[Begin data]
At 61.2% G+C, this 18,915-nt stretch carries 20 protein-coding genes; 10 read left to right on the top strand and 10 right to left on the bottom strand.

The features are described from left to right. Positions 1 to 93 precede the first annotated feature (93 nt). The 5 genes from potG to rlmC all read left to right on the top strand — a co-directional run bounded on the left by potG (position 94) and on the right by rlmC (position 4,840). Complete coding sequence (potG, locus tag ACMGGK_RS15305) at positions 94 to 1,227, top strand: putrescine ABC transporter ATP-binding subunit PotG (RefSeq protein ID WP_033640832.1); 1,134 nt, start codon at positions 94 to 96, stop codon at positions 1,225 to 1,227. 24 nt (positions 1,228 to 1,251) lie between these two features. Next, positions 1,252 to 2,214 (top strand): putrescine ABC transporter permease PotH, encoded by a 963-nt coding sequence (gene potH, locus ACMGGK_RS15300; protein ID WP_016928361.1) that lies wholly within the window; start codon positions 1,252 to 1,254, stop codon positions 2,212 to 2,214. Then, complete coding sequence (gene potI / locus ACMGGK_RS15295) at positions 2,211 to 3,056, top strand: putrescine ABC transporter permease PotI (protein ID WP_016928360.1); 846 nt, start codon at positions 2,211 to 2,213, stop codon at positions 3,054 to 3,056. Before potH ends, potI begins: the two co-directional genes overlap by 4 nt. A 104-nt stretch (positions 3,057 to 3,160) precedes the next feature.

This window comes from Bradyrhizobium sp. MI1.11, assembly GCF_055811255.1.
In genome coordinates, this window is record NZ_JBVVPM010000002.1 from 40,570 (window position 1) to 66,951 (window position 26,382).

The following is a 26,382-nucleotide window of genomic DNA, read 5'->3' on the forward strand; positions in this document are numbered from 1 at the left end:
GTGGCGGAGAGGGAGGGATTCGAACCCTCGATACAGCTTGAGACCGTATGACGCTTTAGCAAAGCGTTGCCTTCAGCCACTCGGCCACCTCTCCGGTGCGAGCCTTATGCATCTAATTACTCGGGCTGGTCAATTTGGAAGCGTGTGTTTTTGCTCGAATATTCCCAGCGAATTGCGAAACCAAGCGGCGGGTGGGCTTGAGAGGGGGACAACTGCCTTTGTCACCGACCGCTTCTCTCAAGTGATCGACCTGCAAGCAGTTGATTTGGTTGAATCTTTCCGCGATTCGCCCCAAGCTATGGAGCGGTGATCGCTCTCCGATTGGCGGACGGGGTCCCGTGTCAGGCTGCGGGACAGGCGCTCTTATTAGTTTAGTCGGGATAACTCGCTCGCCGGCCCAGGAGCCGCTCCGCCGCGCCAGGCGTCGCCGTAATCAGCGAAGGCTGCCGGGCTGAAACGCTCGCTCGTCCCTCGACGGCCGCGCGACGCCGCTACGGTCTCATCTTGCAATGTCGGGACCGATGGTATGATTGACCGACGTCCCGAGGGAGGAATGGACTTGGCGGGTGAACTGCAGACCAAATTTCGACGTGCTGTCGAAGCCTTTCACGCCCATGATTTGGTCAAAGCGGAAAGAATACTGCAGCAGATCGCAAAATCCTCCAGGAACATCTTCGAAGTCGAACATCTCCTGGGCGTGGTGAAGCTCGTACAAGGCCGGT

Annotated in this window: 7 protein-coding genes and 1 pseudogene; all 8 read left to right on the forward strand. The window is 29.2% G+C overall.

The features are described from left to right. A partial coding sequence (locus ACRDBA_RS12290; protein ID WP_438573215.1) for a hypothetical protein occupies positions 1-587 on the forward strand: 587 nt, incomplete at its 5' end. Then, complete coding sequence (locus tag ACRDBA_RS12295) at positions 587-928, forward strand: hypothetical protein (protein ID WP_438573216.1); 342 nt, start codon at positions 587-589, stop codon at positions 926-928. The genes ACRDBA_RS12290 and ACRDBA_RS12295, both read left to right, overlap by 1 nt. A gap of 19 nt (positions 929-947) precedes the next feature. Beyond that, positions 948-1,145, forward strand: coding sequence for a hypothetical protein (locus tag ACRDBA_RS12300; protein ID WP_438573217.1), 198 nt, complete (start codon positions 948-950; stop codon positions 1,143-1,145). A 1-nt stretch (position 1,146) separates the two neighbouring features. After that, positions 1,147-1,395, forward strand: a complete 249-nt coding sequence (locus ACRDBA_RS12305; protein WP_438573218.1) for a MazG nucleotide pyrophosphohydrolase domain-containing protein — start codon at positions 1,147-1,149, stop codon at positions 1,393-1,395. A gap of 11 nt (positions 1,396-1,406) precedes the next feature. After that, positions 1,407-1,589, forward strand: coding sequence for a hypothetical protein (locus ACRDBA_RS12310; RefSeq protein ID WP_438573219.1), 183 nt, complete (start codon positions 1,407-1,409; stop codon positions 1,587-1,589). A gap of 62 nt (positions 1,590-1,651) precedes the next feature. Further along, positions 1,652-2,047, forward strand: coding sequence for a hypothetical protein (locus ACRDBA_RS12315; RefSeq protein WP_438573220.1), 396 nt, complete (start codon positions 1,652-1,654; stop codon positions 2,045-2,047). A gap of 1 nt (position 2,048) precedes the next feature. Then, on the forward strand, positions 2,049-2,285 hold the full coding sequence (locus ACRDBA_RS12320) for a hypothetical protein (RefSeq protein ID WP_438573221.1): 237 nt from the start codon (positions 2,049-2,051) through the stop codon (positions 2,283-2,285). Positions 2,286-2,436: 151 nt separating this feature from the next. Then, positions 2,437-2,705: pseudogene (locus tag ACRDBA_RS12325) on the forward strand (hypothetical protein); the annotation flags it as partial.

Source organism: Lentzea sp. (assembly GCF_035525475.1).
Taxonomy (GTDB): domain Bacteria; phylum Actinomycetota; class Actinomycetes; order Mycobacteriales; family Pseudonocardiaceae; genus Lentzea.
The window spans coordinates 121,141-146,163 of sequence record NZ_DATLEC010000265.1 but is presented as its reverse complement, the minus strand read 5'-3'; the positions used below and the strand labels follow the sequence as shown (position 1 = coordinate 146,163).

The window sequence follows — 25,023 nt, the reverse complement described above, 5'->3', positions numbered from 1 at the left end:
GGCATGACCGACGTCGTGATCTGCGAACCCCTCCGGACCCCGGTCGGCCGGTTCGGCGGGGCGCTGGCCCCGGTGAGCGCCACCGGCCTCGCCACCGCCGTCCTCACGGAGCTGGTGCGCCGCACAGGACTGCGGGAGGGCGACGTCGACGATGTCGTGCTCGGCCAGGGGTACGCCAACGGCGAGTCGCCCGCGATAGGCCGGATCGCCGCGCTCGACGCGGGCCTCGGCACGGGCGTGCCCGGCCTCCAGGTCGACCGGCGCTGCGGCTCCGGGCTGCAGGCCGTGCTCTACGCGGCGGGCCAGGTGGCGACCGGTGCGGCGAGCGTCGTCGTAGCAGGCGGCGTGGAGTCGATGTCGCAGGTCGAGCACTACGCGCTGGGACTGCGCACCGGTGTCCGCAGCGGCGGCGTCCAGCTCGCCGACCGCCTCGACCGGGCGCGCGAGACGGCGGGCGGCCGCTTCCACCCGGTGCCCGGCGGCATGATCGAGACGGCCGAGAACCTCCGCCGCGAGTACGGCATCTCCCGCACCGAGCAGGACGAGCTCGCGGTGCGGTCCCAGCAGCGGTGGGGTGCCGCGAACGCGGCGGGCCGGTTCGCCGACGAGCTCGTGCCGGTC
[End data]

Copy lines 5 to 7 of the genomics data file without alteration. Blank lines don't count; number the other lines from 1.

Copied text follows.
The following is a 26,382-nucleotide window of genomic DNA, read 5'->3' on the forward strand; positions in this document are numbered from 1 at the left end:
GTGGCGGAGAGGGAGGGATTCGAACCCTCGATACAGCTTGAGACCGTATGACGCTTTAGCAAAGCGTTGCCTTCAGCCACTCGGCCACCTCTCCGGTGCGAGCCTTATGCATCTAATTACTCGGGCTGGTCAATTTGGAAGCGTGTGTTTTTGCTCGAATATTCCCAGCGAATTGCGAAACCAAGCGGCGGGTGGGCTTGAGAGGGGGACAACTGCCTTTGTCACCGACCGCTTCTCTCAAGTGATCGACCTGCAAGCAGTTGATTTGGTTGAATCTTTCCGCGATTCGCCCCAAGCTATGGAGCGGTGATCGCTCTCCGATTGGCGGACGGGGTCCCGTGTCAGGCTGCGGGACAGGCGCTCTTATTAGTTTAGTCGGGATAACTCGCTCGCCGGCCCAGGAGCCGCTCCGCCGCGCCAGGCGTCGCCGTAATCAGCGAAGGCTGCCGGGCTGAAACGCTCGCTCGTCCCTCGACGGCCGCGCGACGCCGCTACGGTCTCATCTTGCAATGTCGGGACCGATGGTATGATTGACCGACGTCCCGAGGGAGGAATGGACTTGGCGGGTGAACTGCAGACCAAATTTCGACGTGCTGTCGAAGCCTTTCACGCCCATGATTTGGTCAAAGCGGAAAGAATACTGCAGCAGATCGCAAAATCCTCCAGGAACATCTTCGAAGTCGAACATCTCCTGGGCGTGGTGAAGCTCGTACAAGGCCGGT

Annotated in this window: 7 protein-coding genes and 1 pseudogene; all 8 read left to right on the forward strand. The window is 29.2% G+C overall.